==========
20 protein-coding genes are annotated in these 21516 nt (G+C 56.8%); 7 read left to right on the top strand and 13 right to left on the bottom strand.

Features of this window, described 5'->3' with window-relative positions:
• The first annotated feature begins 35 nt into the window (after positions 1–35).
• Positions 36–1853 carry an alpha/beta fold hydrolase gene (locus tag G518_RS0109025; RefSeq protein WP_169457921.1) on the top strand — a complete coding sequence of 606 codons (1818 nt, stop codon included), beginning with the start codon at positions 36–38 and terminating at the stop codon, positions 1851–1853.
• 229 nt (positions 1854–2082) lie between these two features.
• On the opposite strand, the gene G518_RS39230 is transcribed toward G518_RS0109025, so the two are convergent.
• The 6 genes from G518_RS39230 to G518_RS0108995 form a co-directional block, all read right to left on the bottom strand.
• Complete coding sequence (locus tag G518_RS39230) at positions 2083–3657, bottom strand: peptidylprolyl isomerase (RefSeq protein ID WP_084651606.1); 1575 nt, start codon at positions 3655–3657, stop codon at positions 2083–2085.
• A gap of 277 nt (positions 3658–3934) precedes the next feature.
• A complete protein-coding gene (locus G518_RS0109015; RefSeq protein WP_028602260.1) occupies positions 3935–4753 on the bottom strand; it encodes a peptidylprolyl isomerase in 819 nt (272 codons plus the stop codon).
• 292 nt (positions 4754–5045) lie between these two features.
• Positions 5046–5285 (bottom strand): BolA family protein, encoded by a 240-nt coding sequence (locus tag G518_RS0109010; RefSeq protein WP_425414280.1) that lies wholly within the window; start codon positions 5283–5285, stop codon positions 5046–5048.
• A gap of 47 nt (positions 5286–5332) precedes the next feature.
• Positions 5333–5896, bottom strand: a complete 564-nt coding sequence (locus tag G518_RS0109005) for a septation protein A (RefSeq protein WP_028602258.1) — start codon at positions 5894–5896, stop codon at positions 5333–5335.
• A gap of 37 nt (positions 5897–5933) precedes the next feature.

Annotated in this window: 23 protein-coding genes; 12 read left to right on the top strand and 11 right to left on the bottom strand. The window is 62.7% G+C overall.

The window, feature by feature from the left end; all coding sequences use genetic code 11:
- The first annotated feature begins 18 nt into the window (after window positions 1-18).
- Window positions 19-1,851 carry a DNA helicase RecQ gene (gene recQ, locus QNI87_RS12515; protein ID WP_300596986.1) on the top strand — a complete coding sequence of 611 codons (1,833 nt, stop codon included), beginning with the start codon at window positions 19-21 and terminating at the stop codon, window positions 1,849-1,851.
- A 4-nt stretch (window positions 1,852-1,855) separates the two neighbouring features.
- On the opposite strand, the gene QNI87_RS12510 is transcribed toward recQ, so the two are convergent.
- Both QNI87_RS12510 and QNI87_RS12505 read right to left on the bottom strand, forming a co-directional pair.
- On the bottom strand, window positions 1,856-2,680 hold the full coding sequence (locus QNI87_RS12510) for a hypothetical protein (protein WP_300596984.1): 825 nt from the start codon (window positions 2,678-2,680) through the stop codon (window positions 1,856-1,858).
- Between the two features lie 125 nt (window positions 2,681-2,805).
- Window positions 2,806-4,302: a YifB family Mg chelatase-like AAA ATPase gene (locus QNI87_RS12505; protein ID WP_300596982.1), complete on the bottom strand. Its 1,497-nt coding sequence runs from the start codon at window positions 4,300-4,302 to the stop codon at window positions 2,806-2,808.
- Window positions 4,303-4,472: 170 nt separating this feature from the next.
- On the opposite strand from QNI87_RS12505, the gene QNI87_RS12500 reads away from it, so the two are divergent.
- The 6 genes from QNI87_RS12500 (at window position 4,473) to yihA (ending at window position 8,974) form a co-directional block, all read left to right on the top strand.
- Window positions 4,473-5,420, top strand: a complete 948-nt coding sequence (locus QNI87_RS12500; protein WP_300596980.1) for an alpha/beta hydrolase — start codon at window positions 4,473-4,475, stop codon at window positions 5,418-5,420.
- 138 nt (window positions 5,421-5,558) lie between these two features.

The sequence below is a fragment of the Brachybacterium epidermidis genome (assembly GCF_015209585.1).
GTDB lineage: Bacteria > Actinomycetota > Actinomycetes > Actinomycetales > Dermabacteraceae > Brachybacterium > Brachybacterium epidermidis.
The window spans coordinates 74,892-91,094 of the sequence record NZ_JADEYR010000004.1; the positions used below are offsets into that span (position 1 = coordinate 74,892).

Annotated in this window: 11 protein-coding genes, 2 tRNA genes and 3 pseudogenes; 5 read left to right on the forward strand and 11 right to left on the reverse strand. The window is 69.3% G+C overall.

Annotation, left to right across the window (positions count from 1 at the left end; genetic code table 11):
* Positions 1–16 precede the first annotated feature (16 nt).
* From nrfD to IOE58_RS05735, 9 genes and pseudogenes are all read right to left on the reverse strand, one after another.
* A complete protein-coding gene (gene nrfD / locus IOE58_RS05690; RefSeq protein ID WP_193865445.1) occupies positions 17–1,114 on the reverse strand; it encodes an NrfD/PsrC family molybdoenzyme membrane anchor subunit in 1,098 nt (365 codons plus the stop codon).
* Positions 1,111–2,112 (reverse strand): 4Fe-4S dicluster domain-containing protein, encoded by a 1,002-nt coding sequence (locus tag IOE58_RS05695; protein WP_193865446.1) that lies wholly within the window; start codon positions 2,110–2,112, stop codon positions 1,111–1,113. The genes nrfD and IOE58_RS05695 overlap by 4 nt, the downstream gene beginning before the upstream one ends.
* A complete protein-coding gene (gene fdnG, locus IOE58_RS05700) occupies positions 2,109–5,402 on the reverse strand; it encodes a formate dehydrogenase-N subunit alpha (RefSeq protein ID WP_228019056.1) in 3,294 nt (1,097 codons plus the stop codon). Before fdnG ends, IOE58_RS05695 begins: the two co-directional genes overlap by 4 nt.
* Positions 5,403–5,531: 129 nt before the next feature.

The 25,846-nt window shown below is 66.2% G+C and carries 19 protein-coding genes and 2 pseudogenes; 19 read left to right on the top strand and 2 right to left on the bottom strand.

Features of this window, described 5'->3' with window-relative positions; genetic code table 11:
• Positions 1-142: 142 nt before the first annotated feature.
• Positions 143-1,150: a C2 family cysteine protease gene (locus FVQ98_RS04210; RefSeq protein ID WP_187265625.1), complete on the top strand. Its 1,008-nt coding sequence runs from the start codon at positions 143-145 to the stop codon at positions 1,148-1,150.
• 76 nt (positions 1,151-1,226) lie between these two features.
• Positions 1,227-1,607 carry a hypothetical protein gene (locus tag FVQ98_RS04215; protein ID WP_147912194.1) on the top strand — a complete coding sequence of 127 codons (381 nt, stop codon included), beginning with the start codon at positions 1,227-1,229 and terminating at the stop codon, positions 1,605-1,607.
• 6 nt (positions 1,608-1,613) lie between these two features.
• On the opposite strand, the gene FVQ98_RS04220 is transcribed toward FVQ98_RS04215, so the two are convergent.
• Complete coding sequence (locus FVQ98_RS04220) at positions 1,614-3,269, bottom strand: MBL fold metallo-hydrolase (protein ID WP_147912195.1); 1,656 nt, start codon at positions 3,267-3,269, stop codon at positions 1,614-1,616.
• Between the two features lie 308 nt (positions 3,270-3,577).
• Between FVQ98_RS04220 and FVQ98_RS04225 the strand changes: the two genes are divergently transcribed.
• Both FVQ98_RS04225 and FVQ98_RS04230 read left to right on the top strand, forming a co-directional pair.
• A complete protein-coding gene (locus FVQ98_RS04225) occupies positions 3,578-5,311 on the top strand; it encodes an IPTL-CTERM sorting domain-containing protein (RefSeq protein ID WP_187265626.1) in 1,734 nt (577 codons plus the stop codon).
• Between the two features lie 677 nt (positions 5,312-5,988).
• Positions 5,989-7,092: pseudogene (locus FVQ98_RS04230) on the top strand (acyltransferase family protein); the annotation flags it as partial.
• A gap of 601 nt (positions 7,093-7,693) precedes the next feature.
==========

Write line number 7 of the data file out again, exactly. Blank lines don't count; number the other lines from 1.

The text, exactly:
• The 6 genes from G518_RS39230 to G518_RS0108995 form a co-directional block, all read right to left on the bottom strand.